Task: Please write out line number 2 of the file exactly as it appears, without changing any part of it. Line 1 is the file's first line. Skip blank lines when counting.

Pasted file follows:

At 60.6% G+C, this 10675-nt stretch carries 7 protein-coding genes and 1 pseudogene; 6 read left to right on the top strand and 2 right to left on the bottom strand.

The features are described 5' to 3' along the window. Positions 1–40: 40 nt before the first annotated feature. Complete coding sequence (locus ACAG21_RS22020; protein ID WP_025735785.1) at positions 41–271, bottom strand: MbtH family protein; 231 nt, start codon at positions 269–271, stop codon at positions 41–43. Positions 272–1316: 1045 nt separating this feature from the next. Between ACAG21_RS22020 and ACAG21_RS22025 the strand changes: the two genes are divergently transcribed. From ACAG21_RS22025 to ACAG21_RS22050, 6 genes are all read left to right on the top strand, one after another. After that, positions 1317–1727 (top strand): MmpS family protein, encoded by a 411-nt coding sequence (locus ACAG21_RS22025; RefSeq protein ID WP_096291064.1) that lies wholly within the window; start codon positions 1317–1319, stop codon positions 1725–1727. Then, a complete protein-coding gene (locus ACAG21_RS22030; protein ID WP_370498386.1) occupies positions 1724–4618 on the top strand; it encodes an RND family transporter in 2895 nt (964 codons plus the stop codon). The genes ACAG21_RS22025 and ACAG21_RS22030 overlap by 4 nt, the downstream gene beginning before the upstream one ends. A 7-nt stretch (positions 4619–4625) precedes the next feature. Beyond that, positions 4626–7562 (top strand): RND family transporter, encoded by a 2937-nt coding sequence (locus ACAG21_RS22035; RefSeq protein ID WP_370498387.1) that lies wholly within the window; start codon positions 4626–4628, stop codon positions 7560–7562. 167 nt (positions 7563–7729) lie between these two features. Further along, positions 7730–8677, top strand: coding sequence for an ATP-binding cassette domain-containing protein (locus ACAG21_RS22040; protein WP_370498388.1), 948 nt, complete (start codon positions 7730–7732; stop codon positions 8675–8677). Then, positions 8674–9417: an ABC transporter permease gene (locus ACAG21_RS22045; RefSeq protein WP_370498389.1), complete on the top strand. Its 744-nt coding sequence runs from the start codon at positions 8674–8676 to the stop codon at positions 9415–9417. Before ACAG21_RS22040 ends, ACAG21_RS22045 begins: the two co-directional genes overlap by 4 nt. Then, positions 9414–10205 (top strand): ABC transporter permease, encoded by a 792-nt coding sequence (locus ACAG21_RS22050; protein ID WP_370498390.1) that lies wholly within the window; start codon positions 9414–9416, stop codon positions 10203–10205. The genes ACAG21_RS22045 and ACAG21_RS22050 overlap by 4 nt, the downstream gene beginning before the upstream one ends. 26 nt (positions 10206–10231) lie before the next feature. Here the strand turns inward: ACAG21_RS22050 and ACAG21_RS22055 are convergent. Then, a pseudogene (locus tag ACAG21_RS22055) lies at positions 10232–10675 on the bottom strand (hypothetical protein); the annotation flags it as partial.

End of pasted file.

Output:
The features are described 5' to 3' along the window. Positions 1–40: 40 nt before the first annotated feature. Complete coding sequence (locus ACAG21_RS22020; protein ID WP_025735785.1) at positions 41–271, bottom strand: MbtH family protein; 231 nt, start codon at positions 269–271, stop codon at positions 41–43. Positions 272–1316: 1045 nt separating this feature from the next. Between ACAG21_RS22020 and ACAG21_RS22025 the strand changes: the two genes are divergently transcribed. From ACAG21_RS22025 to ACAG21_RS22050, 6 genes are all read left to right on the top strand, one after another. After that, positions 1317–1727 (top strand): MmpS family protein, encoded by a 411-nt coding sequence (locus ACAG21_RS22025; RefSeq protein ID WP_096291064.1) that lies wholly within the window; start codon positions 1317–1319, stop codon positions 1725–1727. Then, a complete protein-coding gene (locus ACAG21_RS22030; protein ID WP_370498386.1) occupies positions 1724–4618 on the top strand; it encodes an RND family transporter in 2895 nt (964 codons plus the stop codon). The genes ACAG21_RS22025 and ACAG21_RS22030 overlap by 4 nt, the downstream gene beginning before the upstream one ends. A 7-nt stretch (positions 4619–4625) precedes the next feature. Beyond that, positions 4626–7562 (top strand): RND family transporter, encoded by a 2937-nt coding sequence (locus ACAG21_RS22035; RefSeq protein ID WP_370498387.1) that lies wholly within the window; start codon positions 4626–4628, stop codon positions 7560–7562. 167 nt (positions 7563–7729) lie between these two features. Further along, positions 7730–8677, top strand: coding sequence for an ATP-binding cassette domain-containing protein (locus ACAG21_RS22040; protein WP_370498388.1), 948 nt, complete (start codon positions 7730–7732; stop codon positions 8675–8677). Then, positions 8674–9417: an ABC transporter permease gene (locus ACAG21_RS22045; RefSeq protein WP_370498389.1), complete on the top strand. Its 744-nt coding sequence runs from the start codon at positions 8674–8676 to the stop codon at positions 9415–9417. Before ACAG21_RS22040 ends, ACAG21_RS22045 begins: the two co-directional genes overlap by 4 nt. Then, positions 9414–10205 (top strand): ABC transporter permease, encoded by a 792-nt coding sequence (locus ACAG21_RS22050; protein ID WP_370498390.1) that lies wholly within the window; start codon positions 9414–9416, stop codon positions 10203–10205. The genes ACAG21_RS22045 and ACAG21_RS22050 overlap by 4 nt, the downstream gene beginning before the upstream one ends. 26 nt (positions 10206–10231) lie before the next feature. Here the strand turns inward: ACAG21_RS22050 and ACAG21_RS22055 are convergent. Then, a pseudogene (locus tag ACAG21_RS22055) lies at positions 10232–10675 on the bottom strand (hypothetical protein); the annotation flags it as partial.